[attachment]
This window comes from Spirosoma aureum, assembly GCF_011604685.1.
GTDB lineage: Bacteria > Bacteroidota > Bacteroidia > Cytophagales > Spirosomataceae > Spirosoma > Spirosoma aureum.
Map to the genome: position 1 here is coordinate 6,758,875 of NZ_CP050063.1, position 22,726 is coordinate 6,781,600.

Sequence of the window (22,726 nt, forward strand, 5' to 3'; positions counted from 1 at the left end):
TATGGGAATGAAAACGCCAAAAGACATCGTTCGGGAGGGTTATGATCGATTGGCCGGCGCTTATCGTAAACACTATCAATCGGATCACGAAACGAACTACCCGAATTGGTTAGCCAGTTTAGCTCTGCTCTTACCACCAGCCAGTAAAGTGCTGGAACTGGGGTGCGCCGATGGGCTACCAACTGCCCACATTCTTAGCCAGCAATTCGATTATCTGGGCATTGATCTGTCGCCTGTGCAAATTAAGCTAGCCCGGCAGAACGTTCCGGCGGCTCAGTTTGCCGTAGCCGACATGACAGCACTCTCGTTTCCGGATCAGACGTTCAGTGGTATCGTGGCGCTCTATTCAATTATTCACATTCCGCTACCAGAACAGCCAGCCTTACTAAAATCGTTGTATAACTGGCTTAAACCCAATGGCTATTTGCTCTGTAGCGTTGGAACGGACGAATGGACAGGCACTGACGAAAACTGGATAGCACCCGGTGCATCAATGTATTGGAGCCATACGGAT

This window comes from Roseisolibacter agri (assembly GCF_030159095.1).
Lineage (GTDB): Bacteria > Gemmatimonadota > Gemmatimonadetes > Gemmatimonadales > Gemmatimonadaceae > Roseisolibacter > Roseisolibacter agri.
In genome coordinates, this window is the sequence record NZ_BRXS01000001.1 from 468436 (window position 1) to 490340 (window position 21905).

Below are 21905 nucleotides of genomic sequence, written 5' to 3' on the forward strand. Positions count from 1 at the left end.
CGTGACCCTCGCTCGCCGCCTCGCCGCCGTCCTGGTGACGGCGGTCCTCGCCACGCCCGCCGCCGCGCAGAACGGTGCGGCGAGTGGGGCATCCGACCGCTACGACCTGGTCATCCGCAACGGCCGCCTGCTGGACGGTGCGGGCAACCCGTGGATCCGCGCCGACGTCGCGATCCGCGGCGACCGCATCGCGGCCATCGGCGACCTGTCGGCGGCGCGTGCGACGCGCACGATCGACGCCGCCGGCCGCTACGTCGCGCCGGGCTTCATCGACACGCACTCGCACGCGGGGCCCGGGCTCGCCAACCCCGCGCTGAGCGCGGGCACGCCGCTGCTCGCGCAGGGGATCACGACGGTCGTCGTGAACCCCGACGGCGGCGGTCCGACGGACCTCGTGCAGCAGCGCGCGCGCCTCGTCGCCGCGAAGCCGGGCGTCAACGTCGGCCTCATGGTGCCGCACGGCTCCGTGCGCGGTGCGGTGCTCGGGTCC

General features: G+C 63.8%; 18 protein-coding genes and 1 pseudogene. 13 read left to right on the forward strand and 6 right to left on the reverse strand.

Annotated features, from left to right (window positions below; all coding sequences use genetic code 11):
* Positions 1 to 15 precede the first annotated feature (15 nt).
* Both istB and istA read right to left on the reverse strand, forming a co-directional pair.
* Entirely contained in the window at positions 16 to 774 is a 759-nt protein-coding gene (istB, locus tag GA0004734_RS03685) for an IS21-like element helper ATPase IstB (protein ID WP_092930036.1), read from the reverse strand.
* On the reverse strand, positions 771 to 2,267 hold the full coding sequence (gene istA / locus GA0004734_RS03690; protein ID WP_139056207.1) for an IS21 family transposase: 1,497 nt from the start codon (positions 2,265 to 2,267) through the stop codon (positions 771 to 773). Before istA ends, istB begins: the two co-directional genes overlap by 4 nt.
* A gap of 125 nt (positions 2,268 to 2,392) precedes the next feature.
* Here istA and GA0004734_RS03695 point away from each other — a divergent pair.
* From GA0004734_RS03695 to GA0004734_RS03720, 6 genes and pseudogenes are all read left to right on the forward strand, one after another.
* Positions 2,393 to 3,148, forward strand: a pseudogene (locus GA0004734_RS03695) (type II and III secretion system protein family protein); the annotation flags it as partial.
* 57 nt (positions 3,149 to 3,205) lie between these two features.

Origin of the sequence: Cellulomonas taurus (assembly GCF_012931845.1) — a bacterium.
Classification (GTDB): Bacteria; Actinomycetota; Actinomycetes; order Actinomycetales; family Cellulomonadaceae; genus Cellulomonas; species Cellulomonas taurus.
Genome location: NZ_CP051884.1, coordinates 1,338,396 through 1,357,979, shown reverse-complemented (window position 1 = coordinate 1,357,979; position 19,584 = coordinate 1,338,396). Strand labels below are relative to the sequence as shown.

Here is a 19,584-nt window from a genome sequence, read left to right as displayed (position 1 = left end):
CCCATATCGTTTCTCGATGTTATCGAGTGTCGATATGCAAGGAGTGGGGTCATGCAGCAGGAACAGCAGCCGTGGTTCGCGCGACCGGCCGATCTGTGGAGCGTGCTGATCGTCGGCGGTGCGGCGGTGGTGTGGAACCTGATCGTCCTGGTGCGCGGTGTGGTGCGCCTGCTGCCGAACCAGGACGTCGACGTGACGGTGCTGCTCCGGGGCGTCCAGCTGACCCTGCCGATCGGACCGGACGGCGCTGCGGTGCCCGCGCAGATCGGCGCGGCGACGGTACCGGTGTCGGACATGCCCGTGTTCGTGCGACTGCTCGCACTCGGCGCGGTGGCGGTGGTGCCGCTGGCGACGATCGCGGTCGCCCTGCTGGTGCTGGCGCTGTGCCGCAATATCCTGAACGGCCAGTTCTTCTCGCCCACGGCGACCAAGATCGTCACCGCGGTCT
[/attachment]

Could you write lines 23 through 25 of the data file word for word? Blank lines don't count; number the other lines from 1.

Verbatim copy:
Classification (GTDB): Bacteria; Actinomycetota; Actinomycetes; order Actinomycetales; family Cellulomonadaceae; genus Cellulomonas; species Cellulomonas taurus.
Genome location: NZ_CP051884.1, coordinates 1,338,396 through 1,357,979, shown reverse-complemented (window position 1 = coordinate 1,357,979; position 19,584 = coordinate 1,338,396). Strand labels below are relative to the sequence as shown.

Here is a 19,584-nt window from a genome sequence, read left to right as displayed (position 1 = left end):